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The Nyquist maximum data rate formula for a binary PCM is given by

$$C = 2B\log_2L$$

I'm not very sure what "$B$" is here. Is it the bandwidth of the signal being sampled or is it the channel bandwidth? Also, is "$L$" the no. of quantization levels or is it the no. of M-ary symbols used for baseband transmission?

I'm also not sure about what it means when we refer to "Bandwidth of a PCM system"? Are we talking about the channel bandwidth or the bandwidth of the PCM signal itself? I looked up these things on internet and there are different explanations at different places.

Can someone please clarify this or at least point me to a reliable source where it is explained without any ambiguity! Thanks!

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  • $\begingroup$ Thanks for the edit, @AlexTP ! $\endgroup$ – Navin Jun 5 at 10:38
  • $\begingroup$ where did you get this formula from? And don't they have an explanation for the terms there ? $\endgroup$ – Fat32 Jun 5 at 11:15
  • $\begingroup$ @Fat32 I've come across this formula on various online resources. They all have different definitions of those terms. Some just mention "B" as "bandwidth" and leave it at that. Here are two such places: mason.gmu.edu/~rmorika2/… and witestlab.poly.edu/blog/… $\endgroup$ – Navin Jun 5 at 11:39
  • $\begingroup$ ok... let me put an explanation $\endgroup$ – Fat32 Jun 5 at 11:41
  • $\begingroup$ @Fat32 oh! good! Thanks for your time! $\endgroup$ – Navin Jun 5 at 11:42
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The first document (from mason.gmu.edu) gives a confusing explanation of the formulas. The second document is what's the standard way of referring to the channel capacity

Now the two formulas are:

  1. $C = 2B ~\log_2(M) ~~~~~~~~~~~~,~~~\text{Nyquist}$
  2. $C = B ~\log_2(1 + \text{SNR}) ~~~,~~~\text{Shannon-Hartley}$

Eventhough the first formula, (referred to as Nyquist in the first document), is assumed to yield channel capacity (of a noiseless! channel which is infinite) it's actually giving the necessary minimum data bit-rate to represent an analog message signal of bandwidth $B$ Hz, and quantized to $M$ levels ($\log_2(M)$ bits) using a PCM representation. According to the Nyquist sampling theorem, the minimum allowed sampling rate would be $2B$ Hz, hence there will be $2B$ samples per second each quantized to $M$ levels, yielding a total of $ D = 2B ~ \log_2(M)$ bits per second data rate to represent the analog message signal. Hence it's not channel capacity, it's the minimum necessary bitrate to represent an anlog signal using $M$-bit PCM technique.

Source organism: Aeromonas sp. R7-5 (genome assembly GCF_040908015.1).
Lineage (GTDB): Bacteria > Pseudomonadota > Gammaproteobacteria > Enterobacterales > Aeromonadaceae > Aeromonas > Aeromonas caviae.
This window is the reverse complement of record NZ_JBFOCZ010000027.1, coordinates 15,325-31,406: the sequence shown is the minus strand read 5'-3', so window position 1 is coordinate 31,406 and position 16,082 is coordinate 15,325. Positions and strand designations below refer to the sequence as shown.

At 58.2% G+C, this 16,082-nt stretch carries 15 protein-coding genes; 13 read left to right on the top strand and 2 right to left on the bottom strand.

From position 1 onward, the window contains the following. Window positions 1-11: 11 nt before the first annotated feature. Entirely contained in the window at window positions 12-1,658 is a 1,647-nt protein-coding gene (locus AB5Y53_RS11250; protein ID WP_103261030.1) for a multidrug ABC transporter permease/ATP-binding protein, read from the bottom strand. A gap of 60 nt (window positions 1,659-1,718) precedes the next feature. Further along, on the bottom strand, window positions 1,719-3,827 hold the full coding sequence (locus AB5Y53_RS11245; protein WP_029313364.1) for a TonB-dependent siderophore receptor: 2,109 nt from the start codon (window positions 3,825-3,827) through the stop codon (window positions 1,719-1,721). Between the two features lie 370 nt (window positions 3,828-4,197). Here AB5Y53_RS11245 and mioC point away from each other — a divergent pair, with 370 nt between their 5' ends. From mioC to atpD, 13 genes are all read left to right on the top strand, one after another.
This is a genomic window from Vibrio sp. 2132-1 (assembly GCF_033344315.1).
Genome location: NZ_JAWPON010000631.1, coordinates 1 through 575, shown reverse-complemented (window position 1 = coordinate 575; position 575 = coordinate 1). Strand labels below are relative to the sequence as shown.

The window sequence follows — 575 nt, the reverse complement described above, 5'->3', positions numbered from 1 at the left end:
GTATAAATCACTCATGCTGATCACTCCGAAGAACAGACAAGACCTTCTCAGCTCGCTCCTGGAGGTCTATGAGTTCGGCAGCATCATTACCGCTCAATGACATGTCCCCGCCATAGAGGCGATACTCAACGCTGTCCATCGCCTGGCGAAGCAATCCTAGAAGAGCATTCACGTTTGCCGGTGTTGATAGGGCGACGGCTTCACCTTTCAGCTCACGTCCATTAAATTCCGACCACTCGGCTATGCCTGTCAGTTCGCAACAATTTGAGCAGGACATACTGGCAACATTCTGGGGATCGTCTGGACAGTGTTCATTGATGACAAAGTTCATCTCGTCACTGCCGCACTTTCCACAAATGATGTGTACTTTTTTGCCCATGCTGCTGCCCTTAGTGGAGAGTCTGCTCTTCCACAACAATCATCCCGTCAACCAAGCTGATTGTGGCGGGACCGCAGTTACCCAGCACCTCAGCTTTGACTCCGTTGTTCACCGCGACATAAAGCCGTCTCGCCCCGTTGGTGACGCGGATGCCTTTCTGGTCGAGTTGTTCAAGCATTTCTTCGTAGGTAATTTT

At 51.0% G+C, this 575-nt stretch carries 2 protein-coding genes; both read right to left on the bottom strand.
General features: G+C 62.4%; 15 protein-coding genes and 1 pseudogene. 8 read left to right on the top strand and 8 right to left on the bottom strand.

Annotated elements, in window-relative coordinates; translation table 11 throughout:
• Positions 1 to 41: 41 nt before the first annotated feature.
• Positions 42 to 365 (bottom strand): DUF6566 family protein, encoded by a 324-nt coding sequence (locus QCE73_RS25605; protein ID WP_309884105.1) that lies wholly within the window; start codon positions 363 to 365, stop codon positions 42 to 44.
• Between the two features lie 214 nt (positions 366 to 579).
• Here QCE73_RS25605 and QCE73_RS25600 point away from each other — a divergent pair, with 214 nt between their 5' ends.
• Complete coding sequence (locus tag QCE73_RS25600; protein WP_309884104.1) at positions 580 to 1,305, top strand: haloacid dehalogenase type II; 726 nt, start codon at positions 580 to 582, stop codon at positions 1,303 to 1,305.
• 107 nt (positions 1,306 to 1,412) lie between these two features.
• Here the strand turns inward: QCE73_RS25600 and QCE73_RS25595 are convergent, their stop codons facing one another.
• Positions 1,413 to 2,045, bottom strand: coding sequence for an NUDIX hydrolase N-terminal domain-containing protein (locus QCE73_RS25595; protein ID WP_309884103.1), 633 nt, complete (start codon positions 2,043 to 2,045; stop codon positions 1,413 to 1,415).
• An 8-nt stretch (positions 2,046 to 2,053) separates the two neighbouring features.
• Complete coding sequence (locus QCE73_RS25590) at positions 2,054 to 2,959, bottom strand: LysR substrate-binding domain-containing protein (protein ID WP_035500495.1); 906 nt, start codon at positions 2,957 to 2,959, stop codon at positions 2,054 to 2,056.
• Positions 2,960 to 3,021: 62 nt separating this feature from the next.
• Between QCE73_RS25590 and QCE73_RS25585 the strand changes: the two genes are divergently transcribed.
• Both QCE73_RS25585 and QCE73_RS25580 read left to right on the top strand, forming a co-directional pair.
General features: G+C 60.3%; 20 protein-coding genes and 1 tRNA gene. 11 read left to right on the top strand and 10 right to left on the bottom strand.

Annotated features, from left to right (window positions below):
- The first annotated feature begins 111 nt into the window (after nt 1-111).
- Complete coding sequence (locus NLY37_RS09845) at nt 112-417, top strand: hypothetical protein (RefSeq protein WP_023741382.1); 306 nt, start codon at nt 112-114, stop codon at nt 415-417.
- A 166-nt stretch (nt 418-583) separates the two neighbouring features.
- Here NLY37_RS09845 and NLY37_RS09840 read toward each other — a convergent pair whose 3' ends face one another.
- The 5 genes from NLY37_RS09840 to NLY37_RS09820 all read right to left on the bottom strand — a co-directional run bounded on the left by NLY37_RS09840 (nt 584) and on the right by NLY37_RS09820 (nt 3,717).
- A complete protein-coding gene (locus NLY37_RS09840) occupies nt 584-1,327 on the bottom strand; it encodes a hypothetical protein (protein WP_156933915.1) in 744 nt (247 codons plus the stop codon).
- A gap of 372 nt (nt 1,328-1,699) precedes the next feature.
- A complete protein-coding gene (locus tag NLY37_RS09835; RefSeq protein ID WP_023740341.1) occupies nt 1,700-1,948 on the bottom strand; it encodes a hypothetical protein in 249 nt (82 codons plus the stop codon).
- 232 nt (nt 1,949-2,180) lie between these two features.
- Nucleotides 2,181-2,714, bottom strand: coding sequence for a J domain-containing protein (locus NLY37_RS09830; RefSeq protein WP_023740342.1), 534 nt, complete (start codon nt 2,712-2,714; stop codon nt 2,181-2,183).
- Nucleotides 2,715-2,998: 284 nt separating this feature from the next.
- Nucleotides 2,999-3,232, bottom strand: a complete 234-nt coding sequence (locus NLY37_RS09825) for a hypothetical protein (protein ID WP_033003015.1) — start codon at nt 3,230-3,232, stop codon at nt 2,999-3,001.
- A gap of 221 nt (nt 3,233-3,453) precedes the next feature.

The second formula is what we call: maximum channel (reliable) transmission capacity in bits per second rates, or Channel-Capacity in short, over a more realistic noisy channel (such as telephone wires, all sorts of RF channels, and also the fiber optic or satellite links by modeling them with the inherent noise floors). It gives you the maximum achievable rate of information (or data) transmission through a channel of bandwith $B$ Hertz, by using a modulation scheme with the given SNR (ratio of transmitted signal power to the channel noise power).

Note that despite being treated in communications sections, PCM is not a data transmission format but a data representation format. Analog data is converted to digital by samlping and quantizaiton through an ADC of $N$-bit quantization at a sampling rate of $F_s$ samples per second. The resulting sampled-quantized data is practically represented in binary digital system for processing and transmission. In such a case every $N$-bit quantized sample of the message signal is laid out as $N$ consecutive binary digits (bits) to represent a single PCM sample of message data. When it comes to transmission, those bits can be transmitted one by one as is done by using BPSK or in groups of M-bits as is done by 8-QAM (where 8 PCM bits are transmitted at once by a single 8-QAM transmission symbol).

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    $\begingroup$ added some explanation... $\endgroup$ – Fat32 Jun 5 at 13:16
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    $\begingroup$ Thanks! That clears it up! However, I really want to know more how the first formula, the Nyquist formula is derived. Is there any resource you can point me to where a derivation can be found for that? $\endgroup$ – Navin Jun 5 at 13:29
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    $\begingroup$ I also have some doubts about the Nyquist formula. Let me add some explanation. $\endgroup$ – Fat32 Jun 5 at 13:36
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    $\begingroup$ sorry but I had to totally change the answer for the first formula please read and reconsider. $\endgroup$ – Fat32 Jun 5 at 13:45
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    $\begingroup$ @Navin it should mean the bandwidth of the PCM signal when the bits are represented by specific transmission symbol pulses. But you should again reer to the document which talks about the PCM system bandwidth ? $\endgroup$ – Fat32 Jun 5 at 15:50

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